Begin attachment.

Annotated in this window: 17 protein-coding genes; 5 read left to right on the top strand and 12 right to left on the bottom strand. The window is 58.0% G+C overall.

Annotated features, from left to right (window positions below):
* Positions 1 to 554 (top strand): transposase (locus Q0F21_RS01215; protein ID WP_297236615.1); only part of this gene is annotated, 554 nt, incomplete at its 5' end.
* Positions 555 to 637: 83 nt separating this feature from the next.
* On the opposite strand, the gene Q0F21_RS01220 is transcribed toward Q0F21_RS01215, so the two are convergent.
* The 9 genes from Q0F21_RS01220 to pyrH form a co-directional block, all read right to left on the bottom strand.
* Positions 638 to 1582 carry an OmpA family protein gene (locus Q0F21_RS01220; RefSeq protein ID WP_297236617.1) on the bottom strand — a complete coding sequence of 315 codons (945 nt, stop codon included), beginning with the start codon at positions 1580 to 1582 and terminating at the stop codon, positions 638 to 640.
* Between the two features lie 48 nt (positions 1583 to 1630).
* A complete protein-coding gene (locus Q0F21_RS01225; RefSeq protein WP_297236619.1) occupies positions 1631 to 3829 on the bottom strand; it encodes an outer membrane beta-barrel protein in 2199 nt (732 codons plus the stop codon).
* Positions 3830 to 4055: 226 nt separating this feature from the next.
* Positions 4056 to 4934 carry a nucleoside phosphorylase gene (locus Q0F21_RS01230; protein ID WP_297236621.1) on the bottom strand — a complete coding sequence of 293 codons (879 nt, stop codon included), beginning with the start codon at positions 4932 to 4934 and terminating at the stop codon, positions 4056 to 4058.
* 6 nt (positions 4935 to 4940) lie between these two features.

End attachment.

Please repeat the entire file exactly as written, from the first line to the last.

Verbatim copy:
Annotated in this window: 17 protein-coding genes; 5 read left to right on the top strand and 12 right to left on the bottom strand. The window is 58.0% G+C overall.

Annotated features, from left to right (window positions below):
* Positions 1 to 554 (top strand): transposase (locus Q0F21_RS01215; protein ID WP_297236615.1); only part of this gene is annotated, 554 nt, incomplete at its 5' end.
* Positions 555 to 637: 83 nt separating this feature from the next.
* On the opposite strand, the gene Q0F21_RS01220 is transcribed toward Q0F21_RS01215, so the two are convergent.
* The 9 genes from Q0F21_RS01220 to pyrH form a co-directional block, all read right to left on the bottom strand.
* Positions 638 to 1582 carry an OmpA family protein gene (locus Q0F21_RS01220; RefSeq protein ID WP_297236617.1) on the bottom strand — a complete coding sequence of 315 codons (945 nt, stop codon included), beginning with the start codon at positions 1580 to 1582 and terminating at the stop codon, positions 638 to 640.
* Between the two features lie 48 nt (positions 1583 to 1630).
* A complete protein-coding gene (locus Q0F21_RS01225; RefSeq protein WP_297236619.1) occupies positions 1631 to 3829 on the bottom strand; it encodes an outer membrane beta-barrel protein in 2199 nt (732 codons plus the stop codon).
* Positions 3830 to 4055: 226 nt separating this feature from the next.
* Positions 4056 to 4934 carry a nucleoside phosphorylase gene (locus Q0F21_RS01230; protein ID WP_297236621.1) on the bottom strand — a complete coding sequence of 293 codons (879 nt, stop codon included), beginning with the start codon at positions 4932 to 4934 and terminating at the stop codon, positions 4056 to 4058.
* 6 nt (positions 4935 to 4940) lie between these two features.